The retroperitoneal and mediastinal adenopathy are indicative of a widely disseminated inflammatory process. Lymphoma continues to be a concern, though uveitis as an initial presenting problem would very unusual. Although biopsy of the chest wall lesion failed to demonstrate granulomatous inflammation, the most parsimonious explanation is that the skin and lung nodules are both related to a single systemic process.

Granulomas form in an attempt to wall off offending agents, whether foreign antigens (talc, certain medications), infectious agents, or self-antigens. Review of histopathology and microbiologic studies are useful first steps. Stains for bacteria, fungi, or acid-fast organisms may diagnose an infectious cause, such as tuberculosis, leprosy, syphilis, fungi, or cat scratch disease. Granulomas in association with vascular inflammation would indicate vasculitis. Other autoimmune considerations include sarcoidosis and Crohn disease. Noncaseating granulomas are typically found in sarcoidosis, cat scratch disease, syphilis, leprosy, or Crohn disease, but do not entirely exclude tuberculosis.

The negative infectious studies and lack of classic features of Crohn disease or other autoimmune diseases further point to sarcoidosis as the etiology of this patient’s illness. A Norwegian dermatologist first described the pathology of sarcoidosis based upon specimens taken from skin nodules. He thought the lesions were sarcoma and described them as, multiple benign sarcoid of the skin,” which is where the name sarcoidosis” originated.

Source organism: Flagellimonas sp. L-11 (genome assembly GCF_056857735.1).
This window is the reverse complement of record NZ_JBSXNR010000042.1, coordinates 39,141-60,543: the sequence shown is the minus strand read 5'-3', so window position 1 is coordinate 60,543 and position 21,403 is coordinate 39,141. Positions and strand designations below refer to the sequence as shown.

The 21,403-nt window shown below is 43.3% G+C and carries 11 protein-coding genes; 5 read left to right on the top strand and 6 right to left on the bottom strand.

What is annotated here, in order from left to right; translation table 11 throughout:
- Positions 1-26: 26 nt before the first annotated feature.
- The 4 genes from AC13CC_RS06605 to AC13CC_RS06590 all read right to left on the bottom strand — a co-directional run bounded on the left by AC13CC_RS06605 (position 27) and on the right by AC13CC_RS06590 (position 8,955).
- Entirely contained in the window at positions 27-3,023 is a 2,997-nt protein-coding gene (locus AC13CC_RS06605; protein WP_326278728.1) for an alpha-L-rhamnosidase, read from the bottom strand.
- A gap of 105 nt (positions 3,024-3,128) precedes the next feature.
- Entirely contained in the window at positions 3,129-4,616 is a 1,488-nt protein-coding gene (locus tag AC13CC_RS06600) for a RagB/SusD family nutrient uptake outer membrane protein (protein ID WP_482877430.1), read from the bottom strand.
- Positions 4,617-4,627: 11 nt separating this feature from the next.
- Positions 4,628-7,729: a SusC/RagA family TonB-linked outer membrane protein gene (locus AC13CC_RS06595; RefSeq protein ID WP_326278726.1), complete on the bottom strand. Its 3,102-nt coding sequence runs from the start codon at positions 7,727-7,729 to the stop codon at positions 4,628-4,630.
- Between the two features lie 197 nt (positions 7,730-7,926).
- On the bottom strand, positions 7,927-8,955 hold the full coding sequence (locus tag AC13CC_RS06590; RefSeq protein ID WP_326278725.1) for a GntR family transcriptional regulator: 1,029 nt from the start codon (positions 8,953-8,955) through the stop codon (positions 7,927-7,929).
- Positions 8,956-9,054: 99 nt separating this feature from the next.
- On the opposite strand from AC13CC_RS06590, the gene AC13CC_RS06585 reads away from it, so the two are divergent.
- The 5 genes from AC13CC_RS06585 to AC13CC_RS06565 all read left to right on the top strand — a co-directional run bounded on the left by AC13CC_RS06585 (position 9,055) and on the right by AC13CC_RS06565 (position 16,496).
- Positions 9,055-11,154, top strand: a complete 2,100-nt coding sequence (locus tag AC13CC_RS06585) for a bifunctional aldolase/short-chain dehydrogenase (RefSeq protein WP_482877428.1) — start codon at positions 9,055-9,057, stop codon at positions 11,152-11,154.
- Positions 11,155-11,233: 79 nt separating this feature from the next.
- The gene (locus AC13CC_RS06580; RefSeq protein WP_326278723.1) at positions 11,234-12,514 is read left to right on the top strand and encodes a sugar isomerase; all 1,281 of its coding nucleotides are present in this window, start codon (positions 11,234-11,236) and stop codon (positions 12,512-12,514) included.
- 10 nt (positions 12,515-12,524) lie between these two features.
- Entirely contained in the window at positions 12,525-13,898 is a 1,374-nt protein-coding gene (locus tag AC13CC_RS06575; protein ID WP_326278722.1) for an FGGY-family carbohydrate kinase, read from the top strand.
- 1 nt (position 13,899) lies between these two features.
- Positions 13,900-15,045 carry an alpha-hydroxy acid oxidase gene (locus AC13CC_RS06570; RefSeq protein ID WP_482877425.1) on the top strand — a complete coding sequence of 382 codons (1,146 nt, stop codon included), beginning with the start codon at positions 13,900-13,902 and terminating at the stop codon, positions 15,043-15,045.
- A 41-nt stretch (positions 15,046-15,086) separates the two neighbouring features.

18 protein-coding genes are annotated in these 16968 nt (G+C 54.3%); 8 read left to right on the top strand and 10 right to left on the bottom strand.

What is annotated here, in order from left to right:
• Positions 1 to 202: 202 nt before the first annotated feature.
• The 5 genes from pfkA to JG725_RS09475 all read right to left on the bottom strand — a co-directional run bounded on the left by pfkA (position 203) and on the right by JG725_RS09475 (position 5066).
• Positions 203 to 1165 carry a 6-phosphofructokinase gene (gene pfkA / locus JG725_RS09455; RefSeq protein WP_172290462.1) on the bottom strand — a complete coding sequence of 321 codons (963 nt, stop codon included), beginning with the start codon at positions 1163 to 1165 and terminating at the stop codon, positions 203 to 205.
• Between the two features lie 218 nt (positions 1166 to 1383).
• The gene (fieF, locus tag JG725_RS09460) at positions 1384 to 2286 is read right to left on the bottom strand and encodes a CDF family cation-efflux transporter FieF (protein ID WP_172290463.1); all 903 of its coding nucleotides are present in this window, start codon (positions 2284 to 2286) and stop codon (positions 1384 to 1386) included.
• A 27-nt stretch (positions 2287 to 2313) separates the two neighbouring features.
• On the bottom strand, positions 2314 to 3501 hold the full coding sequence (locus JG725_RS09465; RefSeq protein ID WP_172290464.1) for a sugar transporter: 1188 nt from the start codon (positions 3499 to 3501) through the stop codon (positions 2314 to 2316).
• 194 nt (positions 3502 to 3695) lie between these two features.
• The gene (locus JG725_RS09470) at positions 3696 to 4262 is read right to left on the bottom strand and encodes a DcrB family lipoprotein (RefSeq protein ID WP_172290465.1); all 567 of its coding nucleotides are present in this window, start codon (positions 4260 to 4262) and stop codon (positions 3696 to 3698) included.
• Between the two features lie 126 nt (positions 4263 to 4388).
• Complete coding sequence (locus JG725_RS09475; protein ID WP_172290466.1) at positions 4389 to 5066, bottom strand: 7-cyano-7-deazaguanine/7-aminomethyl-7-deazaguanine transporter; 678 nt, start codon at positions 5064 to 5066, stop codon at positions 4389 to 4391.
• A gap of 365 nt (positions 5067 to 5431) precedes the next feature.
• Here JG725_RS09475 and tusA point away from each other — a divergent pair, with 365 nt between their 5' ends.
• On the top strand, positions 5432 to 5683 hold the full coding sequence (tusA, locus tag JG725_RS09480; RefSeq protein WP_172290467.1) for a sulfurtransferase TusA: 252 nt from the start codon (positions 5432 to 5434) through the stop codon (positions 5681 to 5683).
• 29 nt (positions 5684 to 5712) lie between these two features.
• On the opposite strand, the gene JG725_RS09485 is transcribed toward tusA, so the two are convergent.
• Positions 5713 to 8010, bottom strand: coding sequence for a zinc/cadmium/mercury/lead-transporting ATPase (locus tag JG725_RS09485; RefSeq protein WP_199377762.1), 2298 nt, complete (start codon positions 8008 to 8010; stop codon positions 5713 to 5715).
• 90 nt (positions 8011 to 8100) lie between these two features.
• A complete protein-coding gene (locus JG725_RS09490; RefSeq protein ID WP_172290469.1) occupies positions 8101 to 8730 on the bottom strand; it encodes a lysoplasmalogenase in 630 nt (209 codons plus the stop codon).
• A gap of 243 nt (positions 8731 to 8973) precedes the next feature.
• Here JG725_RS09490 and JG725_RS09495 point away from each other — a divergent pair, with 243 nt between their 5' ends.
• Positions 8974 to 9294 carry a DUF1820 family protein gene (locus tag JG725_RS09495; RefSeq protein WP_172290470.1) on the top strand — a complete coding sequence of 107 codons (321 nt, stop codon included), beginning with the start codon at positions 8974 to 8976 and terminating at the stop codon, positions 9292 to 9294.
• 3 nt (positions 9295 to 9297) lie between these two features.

Diagnosing sarcoidosis requires excluding other mimickers. Additional testing should include syphilis serologies, rheumatoid factor, and antineutrophilic cytoplasmic antibodies. The latter is associated with granulomatosis with polyangiitis and eosinophilic granulomatosis with polyangiitis, either of which may produce granulomatous inflammation of the lungs, skin, and uvea.

A positron emission tomography (PET)-CT demonstrated in Figure 1 shows bilateral increased fluorodeoxyglucose (FDG) uptake in the lungs, skin, and lymph nodes of the neck, mediastinum, and retroperitoneum, in addition to discrete FDG uptake in the liver. Furthermore, osteolytic changes were noted in several ribs.

At this juncture, PET-CT represents a costly and unnecessary test that does not narrow our diagnostic possibilities sufficiently to justify its use. Osteolytic lesions would be unusual in sarcoidosis and more likely in lymphoma or infectious processes such as tuberculosis. Tests for syphilis and tuberculosis are required, and are a fraction of the cost of a PET-CT.

A nother biopsy specimen was taken from a skin lesion on the left chest wall . Pathology revealed granulomatous inflammation again, and additional haematoxylin-eosin stain ing shown in Figure 2 , which had not been performed on the previous specimens, demonstrated spirochetes. Serologies for syphilis were then obtained. Rapid plasma reagin (RPR) titer was elevated at 128, and IgM and IgG antibody tests to specific Treponema pallidum antigens were also elevated.

With the biopsy revealing spirochetes, and the positive results of a nontreponemal test (RPR) and confirmatory treponemal results, the diagnosis of syphilis is firmly established. Uveitis indicates neurosyphilis and warrants a longer course of intravenous penicillin. Lumbar puncture should be performed.